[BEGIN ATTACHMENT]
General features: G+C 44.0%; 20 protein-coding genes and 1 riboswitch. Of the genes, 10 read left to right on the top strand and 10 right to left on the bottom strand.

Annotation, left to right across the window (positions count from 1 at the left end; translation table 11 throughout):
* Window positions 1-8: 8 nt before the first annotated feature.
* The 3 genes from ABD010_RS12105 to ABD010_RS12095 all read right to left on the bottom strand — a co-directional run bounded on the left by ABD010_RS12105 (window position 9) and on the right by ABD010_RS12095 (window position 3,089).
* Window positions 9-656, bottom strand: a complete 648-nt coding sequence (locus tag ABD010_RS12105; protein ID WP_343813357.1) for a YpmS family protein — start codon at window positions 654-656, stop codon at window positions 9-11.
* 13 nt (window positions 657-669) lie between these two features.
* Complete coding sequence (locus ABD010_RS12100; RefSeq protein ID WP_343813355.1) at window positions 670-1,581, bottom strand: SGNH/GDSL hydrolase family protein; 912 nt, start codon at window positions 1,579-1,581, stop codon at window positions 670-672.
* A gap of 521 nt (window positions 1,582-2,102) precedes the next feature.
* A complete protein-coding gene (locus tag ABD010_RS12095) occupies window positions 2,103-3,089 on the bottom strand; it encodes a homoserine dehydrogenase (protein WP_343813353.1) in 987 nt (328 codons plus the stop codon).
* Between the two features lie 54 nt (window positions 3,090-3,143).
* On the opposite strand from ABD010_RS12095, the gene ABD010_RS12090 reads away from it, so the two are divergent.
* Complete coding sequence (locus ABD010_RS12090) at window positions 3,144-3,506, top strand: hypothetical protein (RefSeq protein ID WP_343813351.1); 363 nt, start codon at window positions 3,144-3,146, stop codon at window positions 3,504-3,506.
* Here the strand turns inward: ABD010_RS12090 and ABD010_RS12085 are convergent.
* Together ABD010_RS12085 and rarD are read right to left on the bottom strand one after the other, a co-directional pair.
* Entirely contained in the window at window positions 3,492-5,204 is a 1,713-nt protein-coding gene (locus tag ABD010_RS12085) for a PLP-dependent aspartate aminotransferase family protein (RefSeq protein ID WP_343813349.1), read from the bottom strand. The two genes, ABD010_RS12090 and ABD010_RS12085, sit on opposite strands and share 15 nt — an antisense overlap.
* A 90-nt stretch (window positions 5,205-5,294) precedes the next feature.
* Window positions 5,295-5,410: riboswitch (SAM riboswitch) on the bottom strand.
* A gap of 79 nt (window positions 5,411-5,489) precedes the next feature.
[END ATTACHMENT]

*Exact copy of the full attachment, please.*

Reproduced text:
General features: G+C 44.0%; 20 protein-coding genes and 1 riboswitch. Of the genes, 10 read left to right on the top strand and 10 right to left on the bottom strand.

Annotation, left to right across the window (positions count from 1 at the left end; translation table 11 throughout):
* Window positions 1-8: 8 nt before the first annotated feature.
* The 3 genes from ABD010_RS12105 to ABD010_RS12095 all read right to left on the bottom strand — a co-directional run bounded on the left by ABD010_RS12105 (window position 9) and on the right by ABD010_RS12095 (window position 3,089).
* Window positions 9-656, bottom strand: a complete 648-nt coding sequence (locus tag ABD010_RS12105; protein ID WP_343813357.1) for a YpmS family protein — start codon at window positions 654-656, stop codon at window positions 9-11.
* 13 nt (window positions 657-669) lie between these two features.
* Complete coding sequence (locus ABD010_RS12100; RefSeq protein ID WP_343813355.1) at window positions 670-1,581, bottom strand: SGNH/GDSL hydrolase family protein; 912 nt, start codon at window positions 1,579-1,581, stop codon at window positions 670-672.
* A gap of 521 nt (window positions 1,582-2,102) precedes the next feature.
* A complete protein-coding gene (locus tag ABD010_RS12095) occupies window positions 2,103-3,089 on the bottom strand; it encodes a homoserine dehydrogenase (protein WP_343813353.1) in 987 nt (328 codons plus the stop codon).
* Between the two features lie 54 nt (window positions 3,090-3,143).
* On the opposite strand from ABD010_RS12095, the gene ABD010_RS12090 reads away from it, so the two are divergent.
* Complete coding sequence (locus ABD010_RS12090) at window positions 3,144-3,506, top strand: hypothetical protein (RefSeq protein ID WP_343813351.1); 363 nt, start codon at window positions 3,144-3,146, stop codon at window positions 3,504-3,506.
* Here the strand turns inward: ABD010_RS12090 and ABD010_RS12085 are convergent.
* Together ABD010_RS12085 and rarD are read right to left on the bottom strand one after the other, a co-directional pair.
* Entirely contained in the window at window positions 3,492-5,204 is a 1,713-nt protein-coding gene (locus tag ABD010_RS12085) for a PLP-dependent aspartate aminotransferase family protein (RefSeq protein ID WP_343813349.1), read from the bottom strand. The two genes, ABD010_RS12090 and ABD010_RS12085, sit on opposite strands and share 15 nt — an antisense overlap.
* A 90-nt stretch (window positions 5,205-5,294) precedes the next feature.
* Window positions 5,295-5,410: riboswitch (SAM riboswitch) on the bottom strand.
* A gap of 79 nt (window positions 5,411-5,489) precedes the next feature.